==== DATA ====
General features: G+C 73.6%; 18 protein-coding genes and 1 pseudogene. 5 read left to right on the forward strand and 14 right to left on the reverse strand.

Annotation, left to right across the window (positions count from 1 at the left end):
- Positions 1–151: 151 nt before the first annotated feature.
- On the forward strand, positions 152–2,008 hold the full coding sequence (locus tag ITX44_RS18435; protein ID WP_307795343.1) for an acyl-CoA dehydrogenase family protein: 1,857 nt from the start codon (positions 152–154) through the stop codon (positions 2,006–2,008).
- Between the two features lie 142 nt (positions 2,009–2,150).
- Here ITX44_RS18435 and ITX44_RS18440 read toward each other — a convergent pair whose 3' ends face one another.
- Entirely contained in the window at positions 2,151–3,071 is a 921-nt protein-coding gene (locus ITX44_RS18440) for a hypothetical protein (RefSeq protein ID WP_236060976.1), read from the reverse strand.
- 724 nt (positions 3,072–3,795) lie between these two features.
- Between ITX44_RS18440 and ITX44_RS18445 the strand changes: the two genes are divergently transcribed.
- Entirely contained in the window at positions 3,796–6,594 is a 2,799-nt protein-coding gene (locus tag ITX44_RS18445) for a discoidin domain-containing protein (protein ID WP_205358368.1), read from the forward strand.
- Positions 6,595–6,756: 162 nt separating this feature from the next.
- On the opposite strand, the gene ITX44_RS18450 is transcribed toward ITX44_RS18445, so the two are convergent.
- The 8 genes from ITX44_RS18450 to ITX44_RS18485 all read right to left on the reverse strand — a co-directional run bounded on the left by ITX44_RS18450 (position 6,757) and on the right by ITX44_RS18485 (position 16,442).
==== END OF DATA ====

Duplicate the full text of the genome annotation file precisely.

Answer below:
General features: G+C 73.6%; 18 protein-coding genes and 1 pseudogene. 5 read left to right on the forward strand and 14 right to left on the reverse strand.

Annotation, left to right across the window (positions count from 1 at the left end):
- Positions 1–151: 151 nt before the first annotated feature.
- On the forward strand, positions 152–2,008 hold the full coding sequence (locus tag ITX44_RS18435; protein ID WP_307795343.1) for an acyl-CoA dehydrogenase family protein: 1,857 nt from the start codon (positions 152–154) through the stop codon (positions 2,006–2,008).
- Between the two features lie 142 nt (positions 2,009–2,150).
- Here ITX44_RS18435 and ITX44_RS18440 read toward each other — a convergent pair whose 3' ends face one another.
- Entirely contained in the window at positions 2,151–3,071 is a 921-nt protein-coding gene (locus ITX44_RS18440) for a hypothetical protein (RefSeq protein ID WP_236060976.1), read from the reverse strand.
- 724 nt (positions 3,072–3,795) lie between these two features.
- Between ITX44_RS18440 and ITX44_RS18445 the strand changes: the two genes are divergently transcribed.
- Entirely contained in the window at positions 3,796–6,594 is a 2,799-nt protein-coding gene (locus tag ITX44_RS18445) for a discoidin domain-containing protein (protein ID WP_205358368.1), read from the forward strand.
- Positions 6,595–6,756: 162 nt separating this feature from the next.
- On the opposite strand, the gene ITX44_RS18450 is transcribed toward ITX44_RS18445, so the two are convergent.
- The 8 genes from ITX44_RS18450 to ITX44_RS18485 all read right to left on the reverse strand — a co-directional run bounded on the left by ITX44_RS18450 (position 6,757) and on the right by ITX44_RS18485 (position 16,442).